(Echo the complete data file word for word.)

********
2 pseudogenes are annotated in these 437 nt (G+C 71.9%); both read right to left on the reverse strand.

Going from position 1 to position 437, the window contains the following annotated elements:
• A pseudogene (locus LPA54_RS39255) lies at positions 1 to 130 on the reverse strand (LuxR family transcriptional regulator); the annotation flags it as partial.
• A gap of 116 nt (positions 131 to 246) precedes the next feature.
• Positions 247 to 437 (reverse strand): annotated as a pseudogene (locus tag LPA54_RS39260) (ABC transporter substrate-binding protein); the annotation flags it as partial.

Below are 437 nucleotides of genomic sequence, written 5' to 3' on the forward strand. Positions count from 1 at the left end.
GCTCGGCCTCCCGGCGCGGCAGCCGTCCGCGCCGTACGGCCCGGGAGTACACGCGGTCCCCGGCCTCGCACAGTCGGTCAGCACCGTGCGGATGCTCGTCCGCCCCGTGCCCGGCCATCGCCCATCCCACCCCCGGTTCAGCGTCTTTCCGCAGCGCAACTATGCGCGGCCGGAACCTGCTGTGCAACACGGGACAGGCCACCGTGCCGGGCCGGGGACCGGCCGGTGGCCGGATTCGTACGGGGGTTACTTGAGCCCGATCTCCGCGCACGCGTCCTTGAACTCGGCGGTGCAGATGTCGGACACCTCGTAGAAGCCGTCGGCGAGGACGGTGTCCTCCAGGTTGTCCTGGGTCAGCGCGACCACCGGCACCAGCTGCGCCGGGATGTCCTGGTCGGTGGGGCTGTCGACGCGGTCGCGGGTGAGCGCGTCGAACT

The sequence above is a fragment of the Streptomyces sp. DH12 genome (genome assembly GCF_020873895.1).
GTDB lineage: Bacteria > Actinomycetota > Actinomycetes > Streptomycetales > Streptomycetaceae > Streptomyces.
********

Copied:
2 pseudogenes are annotated in these 437 nt (G+C 71.9%); both read right to left on the reverse strand.

Going from position 1 to position 437, the window contains the following annotated elements:
• A pseudogene (locus LPA54_RS39255) lies at positions 1 to 130 on the reverse strand (LuxR family transcriptional regulator); the annotation flags it as partial.
• A gap of 116 nt (positions 131 to 246) precedes the next feature.
• Positions 247 to 437 (reverse strand): annotated as a pseudogene (locus tag LPA54_RS39260) (ABC transporter substrate-binding protein); the annotation flags it as partial.

Below are 437 nucleotides of genomic sequence, written 5' to 3' on the forward strand. Positions count from 1 at the left end.
GCTCGGCCTCCCGGCGCGGCAGCCGTCCGCGCCGTACGGCCCGGGAGTACACGCGGTCCCCGGCCTCGCACAGTCGGTCAGCACCGTGCGGATGCTCGTCCGCCCCGTGCCCGGCCATCGCCCATCCCACCCCCGGTTCAGCGTCTTTCCGCAGCGCAACTATGCGCGGCCGGAACCTGCTGTGCAACACGGGACAGGCCACCGTGCCGGGCCGGGGACCGGCCGGTGGCCGGATTCGTACGGGGGTTACTTGAGCCCGATCTCCGCGCACGCGTCCTTGAACTCGGCGGTGCAGATGTCGGACACCTCGTAGAAGCCGTCGGCGAGGACGGTGTCCTCCAGGTTGTCCTGGGTCAGCGCGACCACCGGCACCAGCTGCGCCGGGATGTCCTGGTCGGTGGGGCTGTCGACGCGGTCGCGGGTGAGCGCGTCGAACT

The sequence above is a fragment of the Streptomyces sp. DH12 genome (genome assembly GCF_020873895.1).
GTDB lineage: Bacteria > Actinomycetota > Actinomycetes > Streptomycetales > Streptomycetaceae > Streptomyces.